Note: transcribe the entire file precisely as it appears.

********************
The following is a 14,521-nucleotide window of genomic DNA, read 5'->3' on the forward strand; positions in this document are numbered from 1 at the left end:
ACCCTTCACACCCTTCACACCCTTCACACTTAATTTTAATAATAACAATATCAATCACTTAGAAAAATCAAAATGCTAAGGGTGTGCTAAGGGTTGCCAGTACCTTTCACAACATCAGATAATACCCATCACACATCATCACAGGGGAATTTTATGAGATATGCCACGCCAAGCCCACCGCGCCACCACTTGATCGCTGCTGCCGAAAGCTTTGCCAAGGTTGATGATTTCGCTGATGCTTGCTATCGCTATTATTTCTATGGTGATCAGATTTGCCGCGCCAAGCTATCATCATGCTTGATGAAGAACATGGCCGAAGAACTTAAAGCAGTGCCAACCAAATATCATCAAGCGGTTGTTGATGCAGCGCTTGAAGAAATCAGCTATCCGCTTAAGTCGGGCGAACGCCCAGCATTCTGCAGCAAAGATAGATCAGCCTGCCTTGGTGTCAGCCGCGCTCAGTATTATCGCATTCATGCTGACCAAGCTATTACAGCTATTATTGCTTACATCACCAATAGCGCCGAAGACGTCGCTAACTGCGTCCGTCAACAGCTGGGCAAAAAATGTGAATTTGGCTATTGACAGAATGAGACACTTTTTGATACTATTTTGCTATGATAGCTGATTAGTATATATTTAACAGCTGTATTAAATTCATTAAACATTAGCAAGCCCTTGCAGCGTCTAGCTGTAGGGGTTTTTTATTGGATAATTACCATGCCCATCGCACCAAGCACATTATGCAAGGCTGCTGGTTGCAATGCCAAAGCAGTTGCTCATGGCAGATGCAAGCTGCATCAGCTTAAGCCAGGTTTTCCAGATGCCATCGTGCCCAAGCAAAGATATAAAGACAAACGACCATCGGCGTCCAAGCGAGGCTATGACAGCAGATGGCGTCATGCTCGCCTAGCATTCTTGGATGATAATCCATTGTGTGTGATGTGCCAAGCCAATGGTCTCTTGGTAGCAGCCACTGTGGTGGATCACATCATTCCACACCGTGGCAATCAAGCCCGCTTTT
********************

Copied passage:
The following is a 14,521-nucleotide window of genomic DNA, read 5'->3' on the forward strand; positions in this document are numbered from 1 at the left end:
ACCCTTCACACCCTTCACACCCTTCACACTTAATTTTAATAATAACAATATCAATCACTTAGAAAAATCAAAATGCTAAGGGTGTGCTAAGGGTTGCCAGTACCTTTCACAACATCAGATAATACCCATCACACATCATCACAGGGGAATTTTATGAGATATGCCACGCCAAGCCCACCGCGCCACCACTTGATCGCTGCTGCCGAAAGCTTTGCCAAGGTTGATGATTTCGCTGATGCTTGCTATCGCTATTATTTCTATGGTGATCAGATTTGCCGCGCCAAGCTATCATCATGCTTGATGAAGAACATGGCCGAAGAACTTAAAGCAGTGCCAACCAAATATCATCAAGCGGTTGTTGATGCAGCGCTTGAAGAAATCAGCTATCCGCTTAAGTCGGGCGAACGCCCAGCATTCTGCAGCAAAGATAGATCAGCCTGCCTTGGTGTCAGCCGCGCTCAGTATTATCGCATTCATGCTGACCAAGCTATTACAGCTATTATTGCTTACATCACCAATAGCGCCGAAGACGTCGCTAACTGCGTCCGTCAACAGCTGGGCAAAAAATGTGAATTTGGCTATTGACAGAATGAGACACTTTTTGATACTATTTTGCTATGATAGCTGATTAGTATATATTTAACAGCTGTATTAAATTCATTAAACATTAGCAAGCCCTTGCAGCGTCTAGCTGTAGGGGTTTTTTATTGGATAATTACCATGCCCATCGCACCAAGCACATTATGCAAGGCTGCTGGTTGCAATGCCAAAGCAGTTGCTCATGGCAGATGCAAGCTGCATCAGCTTAAGCCAGGTTTTCCAGATGCCATCGTGCCCAAGCAAAGATATAAAGACAAACGACCATCGGCGTCCAAGCGAGGCTATGACAGCAGATGGCGTCATGCTCGCCTAGCATTCTTGGATGATAATCCATTGTGTGTGATGTGCCAAGCCAATGGTCTCTTGGTAGCAGCCACTGTGGTGGATCACATCATTCCACACCGTGGCAATCAAGCCCGCTTTT